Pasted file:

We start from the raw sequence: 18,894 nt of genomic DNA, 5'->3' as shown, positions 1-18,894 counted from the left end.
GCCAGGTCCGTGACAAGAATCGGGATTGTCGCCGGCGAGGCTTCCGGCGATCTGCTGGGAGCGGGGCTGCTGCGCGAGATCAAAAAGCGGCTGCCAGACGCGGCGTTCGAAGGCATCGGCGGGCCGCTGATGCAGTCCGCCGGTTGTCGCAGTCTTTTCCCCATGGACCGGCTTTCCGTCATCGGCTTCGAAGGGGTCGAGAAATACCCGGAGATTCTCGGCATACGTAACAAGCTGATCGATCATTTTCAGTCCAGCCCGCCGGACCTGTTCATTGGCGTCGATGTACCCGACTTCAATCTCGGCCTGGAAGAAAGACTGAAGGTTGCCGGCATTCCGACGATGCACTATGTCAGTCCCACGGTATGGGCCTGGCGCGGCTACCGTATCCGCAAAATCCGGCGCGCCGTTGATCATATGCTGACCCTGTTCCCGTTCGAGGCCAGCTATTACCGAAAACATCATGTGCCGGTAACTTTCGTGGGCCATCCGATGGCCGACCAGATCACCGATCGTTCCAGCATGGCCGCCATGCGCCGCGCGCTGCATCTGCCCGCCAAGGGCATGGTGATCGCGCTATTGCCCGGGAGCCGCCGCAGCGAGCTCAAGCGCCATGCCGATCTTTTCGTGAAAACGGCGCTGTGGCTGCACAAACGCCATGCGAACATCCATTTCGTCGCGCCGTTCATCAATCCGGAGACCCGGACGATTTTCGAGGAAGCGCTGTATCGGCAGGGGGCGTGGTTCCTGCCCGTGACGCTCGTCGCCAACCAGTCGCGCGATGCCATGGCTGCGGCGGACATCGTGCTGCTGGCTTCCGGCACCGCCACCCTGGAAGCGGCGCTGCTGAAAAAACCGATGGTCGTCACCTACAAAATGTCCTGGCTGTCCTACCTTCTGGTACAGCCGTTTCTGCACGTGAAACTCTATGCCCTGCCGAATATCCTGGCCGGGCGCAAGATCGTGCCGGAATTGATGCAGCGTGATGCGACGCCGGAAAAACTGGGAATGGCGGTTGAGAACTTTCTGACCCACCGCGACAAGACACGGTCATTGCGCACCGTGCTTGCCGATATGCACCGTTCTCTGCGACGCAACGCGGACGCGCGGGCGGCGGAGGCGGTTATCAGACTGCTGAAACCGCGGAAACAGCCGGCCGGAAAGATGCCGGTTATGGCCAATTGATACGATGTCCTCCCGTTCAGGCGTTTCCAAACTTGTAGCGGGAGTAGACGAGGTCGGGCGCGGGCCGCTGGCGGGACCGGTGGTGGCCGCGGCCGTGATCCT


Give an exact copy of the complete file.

We start from the raw sequence: 18,894 nt of genomic DNA, 5'->3' as shown, positions 1-18,894 counted from the left end.
GCCAGGTCCGTGACAAGAATCGGGATTGTCGCCGGCGAGGCTTCCGGCGATCTGCTGGGAGCGGGGCTGCTGCGCGAGATCAAAAAGCGGCTGCCAGACGCGGCGTTCGAAGGCATCGGCGGGCCGCTGATGCAGTCCGCCGGTTGTCGCAGTCTTTTCCCCATGGACCGGCTTTCCGTCATCGGCTTCGAAGGGGTCGAGAAATACCCGGAGATTCTCGGCATACGTAACAAGCTGATCGATCATTTTCAGTCCAGCCCGCCGGACCTGTTCATTGGCGTCGATGTACCCGACTTCAATCTCGGCCTGGAAGAAAGACTGAAGGTTGCCGGCATTCCGACGATGCACTATGTCAGTCCCACGGTATGGGCCTGGCGCGGCTACCGTATCCGCAAAATCCGGCGCGCCGTTGATCATATGCTGACCCTGTTCCCGTTCGAGGCCAGCTATTACCGAAAACATCATGTGCCGGTAACTTTCGTGGGCCATCCGATGGCCGACCAGATCACCGATCGTTCCAGCATGGCCGCCATGCGCCGCGCGCTGCATCTGCCCGCCAAGGGCATGGTGATCGCGCTATTGCCCGGGAGCCGCCGCAGCGAGCTCAAGCGCCATGCCGATCTTTTCGTGAAAACGGCGCTGTGGCTGCACAAACGCCATGCGAACATCCATTTCGTCGCGCCGTTCATCAATCCGGAGACCCGGACGATTTTCGAGGAAGCGCTGTATCGGCAGGGGGCGTGGTTCCTGCCCGTGACGCTCGTCGCCAACCAGTCGCGCGATGCCATGGCTGCGGCGGACATCGTGCTGCTGGCTTCCGGCACCGCCACCCTGGAAGCGGCGCTGCTGAAAAAACCGATGGTCGTCACCTACAAAATGTCCTGGCTGTCCTACCTTCTGGTACAGCCGTTTCTGCACGTGAAACTCTATGCCCTGCCGAATATCCTGGCCGGGCGCAAGATCGTGCCGGAATTGATGCAGCGTGATGCGACGCCGGAAAAACTGGGAATGGCGGTTGAGAACTTTCTGACCCACCGCGACAAGACACGGTCATTGCGCACCGTGCTTGCCGATATGCACCGTTCTCTGCGACGCAACGCGGACGCGCGGGCGGCGGAGGCGGTTATCAGACTGCTGAAACCGCGGAAACAGCCGGCCGGAAAGATGCCGGTTATGGCCAATTGATACGATGTCCTCCCGTTCAGGCGTTTCCAAACTTGTAGCGGGAGTAGACGAGGTCGGGCGCGGGCCGCTGGCGGGACCGGTGGTGGCCGCGGCCGTGATCCT